Quote Originally Posted by kbird View Post
The thing I wonder about related to this attack is the original oil for dollar deal the United States made with SA after the United States left the gold standard. Wasn't the Kissinger arrangement that SA sells its oil in dollars and, in return, the United States provides SA with weapons and military protection? Does this attack mean that the United States failed in its attempt to protect SA, or, alternatively, does this mean that the United States has already walked away from being SA's protector? In either case, doesn't that mean the de-facto end of the petro-dollar era?

Put more simply, after this attack, what reason does SA have to continue selling its oil in dollars? Relatedly, how soon will China become its new protector?
The US military presence in Saudi Arabia has been extremely limited since the 1996 Khobar Towers attack in Saudi Arabia.

Since that time, most US military personnel in the region have been operational deployed or based(permanently or repeatedly/temporarily) on the periphery of Saudi Arabia in places like Kuwait, Bahrain, UAE, Oman, Djibouti, and Yemen.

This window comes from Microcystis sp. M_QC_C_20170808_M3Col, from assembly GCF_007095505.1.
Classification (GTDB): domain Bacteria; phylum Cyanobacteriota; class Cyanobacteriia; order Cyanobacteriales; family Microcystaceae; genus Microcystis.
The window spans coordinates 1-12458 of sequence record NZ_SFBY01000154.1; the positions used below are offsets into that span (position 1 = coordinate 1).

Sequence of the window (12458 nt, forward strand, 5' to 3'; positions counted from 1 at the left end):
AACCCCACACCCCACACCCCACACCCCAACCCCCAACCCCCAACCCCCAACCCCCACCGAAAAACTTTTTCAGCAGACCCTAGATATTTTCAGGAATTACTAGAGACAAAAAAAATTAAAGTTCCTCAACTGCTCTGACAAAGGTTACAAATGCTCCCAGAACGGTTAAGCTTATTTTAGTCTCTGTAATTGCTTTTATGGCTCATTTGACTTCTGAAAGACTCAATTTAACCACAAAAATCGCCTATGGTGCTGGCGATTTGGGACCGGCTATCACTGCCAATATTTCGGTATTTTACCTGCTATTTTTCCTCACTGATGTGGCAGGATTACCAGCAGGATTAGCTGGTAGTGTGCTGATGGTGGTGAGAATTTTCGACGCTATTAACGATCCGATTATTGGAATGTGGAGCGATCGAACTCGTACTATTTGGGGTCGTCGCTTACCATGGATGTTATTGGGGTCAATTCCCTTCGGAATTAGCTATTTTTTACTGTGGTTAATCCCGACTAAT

It has only been in recent months that US military personnel have returned to Saudi Arabia, limited to just 1 or more remote air bases and consisting of combat aircraft squadrons, air defence units, and their direct support. Numbers are approx 500.

However, there are very large numbers of ex-military personnel who live in Saudi expat compounds responsible for managing the many insanely overpriced contracts between US defence contractors and Saudi royal family.

The Royal family get their 20% cut and the US gets tens of thousands of very well paying manufacturing jobs in the US and service/support jobs in Saudi.

Petro dollar recycling via overpriced defence contracts has been going at full throttle since the late 70’s early 80’s.

The UK plays 2nd fiddle to the US in this, but it’s still quite substantial, so much so that an official investigation into corruption around the multi-decade 40+ billion pound Al-Yamamah UK/Saudi Weapons deal was discontinued out of public interest in 2006.

Too many petro-recycling jobs at risk...so it got spiked to protect not just them, but especially everyone else feeding at, or benefitting from, the money trough.

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But the idea that the Houthi did this unilaterally without external state support(Iran) is absolutely and completely laughable.